There was the inevitable question about the cuts that the movie received, in that the version screened here was different from the Cannes version. Ekachai revealed that they didn't censor themselves during the production of Pleasure Factory, and neither were they trying to be bold. The Cannes version can be considered as the Director's Cut though. Over here, Shaw and Innoform weren't interested in losing potential audience, and told him that if it has to be R21, then so be it. The censors however requested for some cuts to the version they submitted, and in total the duration was 2 minutes being shaved off from the movie. But Ekachai was quick to certify that there's nothing lost in terms of the story, but it was nonetheless painful to be removing every second of them. I thought he had a very realistic approach with regards to the current state of censorship here, in that he compares it to "Immigration", where different countries have different levels of tolerance, and Singapore can't be compared to Europe at this current point. He assured everyone that he did the adjustments to the movie himself (similar to Ang Lee for Lust, Caution I may add), and that the film still captures what they set out to achieve, though he was prepared for the worst in the event that it cannot be screened here. But luckily it will be, starting from this Thursday.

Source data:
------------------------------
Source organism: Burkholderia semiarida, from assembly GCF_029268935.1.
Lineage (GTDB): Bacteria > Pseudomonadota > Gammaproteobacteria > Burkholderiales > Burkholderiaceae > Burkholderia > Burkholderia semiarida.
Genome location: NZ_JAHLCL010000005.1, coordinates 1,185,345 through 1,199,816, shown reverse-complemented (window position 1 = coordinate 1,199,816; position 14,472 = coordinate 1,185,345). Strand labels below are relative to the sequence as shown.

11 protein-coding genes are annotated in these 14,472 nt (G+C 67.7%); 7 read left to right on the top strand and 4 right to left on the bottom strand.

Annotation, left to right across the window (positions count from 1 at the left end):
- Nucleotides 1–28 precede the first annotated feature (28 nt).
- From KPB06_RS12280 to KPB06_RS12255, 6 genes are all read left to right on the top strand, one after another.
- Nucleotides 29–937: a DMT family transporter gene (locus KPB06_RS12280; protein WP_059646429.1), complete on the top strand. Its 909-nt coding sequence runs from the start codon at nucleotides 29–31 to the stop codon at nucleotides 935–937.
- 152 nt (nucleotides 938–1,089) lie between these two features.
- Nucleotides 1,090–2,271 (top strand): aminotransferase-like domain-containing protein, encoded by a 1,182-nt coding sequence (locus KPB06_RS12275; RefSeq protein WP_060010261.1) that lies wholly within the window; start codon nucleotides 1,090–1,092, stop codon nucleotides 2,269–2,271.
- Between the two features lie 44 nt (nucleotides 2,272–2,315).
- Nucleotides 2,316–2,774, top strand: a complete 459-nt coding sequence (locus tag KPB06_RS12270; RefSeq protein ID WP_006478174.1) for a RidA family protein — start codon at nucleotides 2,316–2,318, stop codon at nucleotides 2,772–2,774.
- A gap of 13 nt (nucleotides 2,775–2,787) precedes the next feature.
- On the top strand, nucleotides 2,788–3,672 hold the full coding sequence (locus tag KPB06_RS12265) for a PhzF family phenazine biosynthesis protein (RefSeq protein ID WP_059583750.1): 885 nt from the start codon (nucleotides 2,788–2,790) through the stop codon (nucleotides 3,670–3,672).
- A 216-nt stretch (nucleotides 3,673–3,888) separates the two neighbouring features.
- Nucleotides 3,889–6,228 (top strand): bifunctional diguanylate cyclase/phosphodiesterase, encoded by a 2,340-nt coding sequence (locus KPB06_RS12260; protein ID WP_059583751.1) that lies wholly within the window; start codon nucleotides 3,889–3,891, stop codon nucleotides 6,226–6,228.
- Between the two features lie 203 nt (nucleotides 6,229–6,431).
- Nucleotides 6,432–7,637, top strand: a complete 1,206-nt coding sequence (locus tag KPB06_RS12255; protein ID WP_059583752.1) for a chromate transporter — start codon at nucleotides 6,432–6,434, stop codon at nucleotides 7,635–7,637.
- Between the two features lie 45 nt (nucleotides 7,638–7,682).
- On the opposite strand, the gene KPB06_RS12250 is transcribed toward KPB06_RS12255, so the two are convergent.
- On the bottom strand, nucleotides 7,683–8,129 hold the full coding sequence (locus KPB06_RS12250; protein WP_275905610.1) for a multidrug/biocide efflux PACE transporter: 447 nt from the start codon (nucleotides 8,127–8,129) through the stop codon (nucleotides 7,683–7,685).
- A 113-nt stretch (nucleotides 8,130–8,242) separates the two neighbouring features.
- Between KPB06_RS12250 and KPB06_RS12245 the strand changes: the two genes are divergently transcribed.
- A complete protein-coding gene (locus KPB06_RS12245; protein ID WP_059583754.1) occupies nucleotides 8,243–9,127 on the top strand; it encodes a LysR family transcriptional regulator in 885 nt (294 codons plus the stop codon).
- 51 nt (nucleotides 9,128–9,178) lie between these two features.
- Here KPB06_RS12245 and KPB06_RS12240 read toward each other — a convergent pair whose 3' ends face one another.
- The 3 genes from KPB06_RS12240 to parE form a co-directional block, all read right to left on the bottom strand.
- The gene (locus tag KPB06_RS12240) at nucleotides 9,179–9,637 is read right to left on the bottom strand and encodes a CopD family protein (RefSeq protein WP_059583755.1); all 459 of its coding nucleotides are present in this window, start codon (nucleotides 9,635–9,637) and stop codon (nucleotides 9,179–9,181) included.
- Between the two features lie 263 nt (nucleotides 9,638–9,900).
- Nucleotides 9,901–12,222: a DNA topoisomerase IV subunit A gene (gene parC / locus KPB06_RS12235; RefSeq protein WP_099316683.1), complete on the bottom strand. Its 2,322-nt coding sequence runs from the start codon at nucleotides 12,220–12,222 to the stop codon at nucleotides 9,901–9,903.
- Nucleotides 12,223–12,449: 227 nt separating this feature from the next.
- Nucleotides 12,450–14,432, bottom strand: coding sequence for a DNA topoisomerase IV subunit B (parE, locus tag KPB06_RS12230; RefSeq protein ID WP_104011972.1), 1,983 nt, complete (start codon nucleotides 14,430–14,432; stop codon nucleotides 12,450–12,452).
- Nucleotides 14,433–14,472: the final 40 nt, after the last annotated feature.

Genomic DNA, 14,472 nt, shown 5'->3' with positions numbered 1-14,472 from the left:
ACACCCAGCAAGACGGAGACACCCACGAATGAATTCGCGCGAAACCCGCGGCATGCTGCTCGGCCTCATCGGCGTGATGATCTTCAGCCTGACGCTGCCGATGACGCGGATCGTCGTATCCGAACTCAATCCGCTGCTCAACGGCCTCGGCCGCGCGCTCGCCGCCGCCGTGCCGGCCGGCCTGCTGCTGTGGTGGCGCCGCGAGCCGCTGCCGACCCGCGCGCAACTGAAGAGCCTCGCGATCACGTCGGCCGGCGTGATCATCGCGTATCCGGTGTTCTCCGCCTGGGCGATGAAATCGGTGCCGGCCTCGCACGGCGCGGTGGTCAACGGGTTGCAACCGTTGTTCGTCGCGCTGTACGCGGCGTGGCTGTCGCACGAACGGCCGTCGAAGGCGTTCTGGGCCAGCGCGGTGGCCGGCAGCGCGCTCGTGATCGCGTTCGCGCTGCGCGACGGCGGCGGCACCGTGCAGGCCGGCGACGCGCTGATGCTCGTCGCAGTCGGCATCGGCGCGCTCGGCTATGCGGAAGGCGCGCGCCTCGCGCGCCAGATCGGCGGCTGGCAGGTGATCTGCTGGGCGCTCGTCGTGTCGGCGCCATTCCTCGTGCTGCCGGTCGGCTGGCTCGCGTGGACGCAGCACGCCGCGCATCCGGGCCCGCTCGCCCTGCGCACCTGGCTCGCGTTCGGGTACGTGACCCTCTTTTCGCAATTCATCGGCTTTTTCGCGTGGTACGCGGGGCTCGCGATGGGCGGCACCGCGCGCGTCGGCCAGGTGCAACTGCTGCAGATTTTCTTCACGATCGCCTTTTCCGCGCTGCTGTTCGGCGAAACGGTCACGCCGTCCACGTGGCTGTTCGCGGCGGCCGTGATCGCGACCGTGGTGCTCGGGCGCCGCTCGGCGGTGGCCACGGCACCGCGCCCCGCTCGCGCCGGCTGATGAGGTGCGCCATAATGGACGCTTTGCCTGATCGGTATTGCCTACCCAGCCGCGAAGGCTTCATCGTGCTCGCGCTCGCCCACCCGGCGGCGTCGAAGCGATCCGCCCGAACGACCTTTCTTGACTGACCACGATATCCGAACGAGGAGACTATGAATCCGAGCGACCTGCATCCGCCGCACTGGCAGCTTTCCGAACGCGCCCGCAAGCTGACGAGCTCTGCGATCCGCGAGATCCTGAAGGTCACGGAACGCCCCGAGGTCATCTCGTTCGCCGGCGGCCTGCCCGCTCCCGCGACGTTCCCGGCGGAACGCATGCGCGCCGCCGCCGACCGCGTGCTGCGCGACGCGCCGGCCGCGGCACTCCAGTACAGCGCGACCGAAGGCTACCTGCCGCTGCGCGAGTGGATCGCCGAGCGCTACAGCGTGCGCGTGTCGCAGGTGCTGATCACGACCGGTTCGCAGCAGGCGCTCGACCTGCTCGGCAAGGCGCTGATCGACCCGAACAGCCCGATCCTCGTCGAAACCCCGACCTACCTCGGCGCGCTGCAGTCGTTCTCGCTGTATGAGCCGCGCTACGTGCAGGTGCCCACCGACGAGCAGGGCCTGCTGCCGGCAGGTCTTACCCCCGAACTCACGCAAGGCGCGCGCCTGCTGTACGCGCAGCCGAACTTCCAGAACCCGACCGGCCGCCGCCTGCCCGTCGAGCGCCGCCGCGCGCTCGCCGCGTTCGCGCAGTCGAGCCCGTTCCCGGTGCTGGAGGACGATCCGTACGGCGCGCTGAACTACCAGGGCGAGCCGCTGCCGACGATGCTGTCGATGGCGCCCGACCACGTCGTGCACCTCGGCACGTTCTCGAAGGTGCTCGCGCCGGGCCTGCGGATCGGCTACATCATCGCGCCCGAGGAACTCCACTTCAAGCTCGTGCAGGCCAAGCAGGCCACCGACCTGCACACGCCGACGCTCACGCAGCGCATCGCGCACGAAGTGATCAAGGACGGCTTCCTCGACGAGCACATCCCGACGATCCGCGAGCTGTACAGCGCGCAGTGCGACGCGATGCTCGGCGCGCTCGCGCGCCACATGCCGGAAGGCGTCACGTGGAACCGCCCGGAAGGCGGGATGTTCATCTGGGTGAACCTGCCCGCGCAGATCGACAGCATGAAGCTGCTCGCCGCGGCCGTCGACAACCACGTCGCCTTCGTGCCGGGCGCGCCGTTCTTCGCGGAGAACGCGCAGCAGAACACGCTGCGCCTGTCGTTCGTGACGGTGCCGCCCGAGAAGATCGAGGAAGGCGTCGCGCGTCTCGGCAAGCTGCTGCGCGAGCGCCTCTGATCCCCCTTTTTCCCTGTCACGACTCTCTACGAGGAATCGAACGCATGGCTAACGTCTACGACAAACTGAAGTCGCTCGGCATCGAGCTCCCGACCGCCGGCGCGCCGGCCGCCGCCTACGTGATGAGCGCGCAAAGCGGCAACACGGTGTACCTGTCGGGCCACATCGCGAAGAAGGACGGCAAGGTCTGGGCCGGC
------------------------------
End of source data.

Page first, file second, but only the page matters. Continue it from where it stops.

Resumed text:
One of the key messages that Ekachai wanted to bring out was that pleasure is very transient, that red light districts were probably not the right place to find true pleasure, even though some characters manage to tough it fleetingly, or not at all.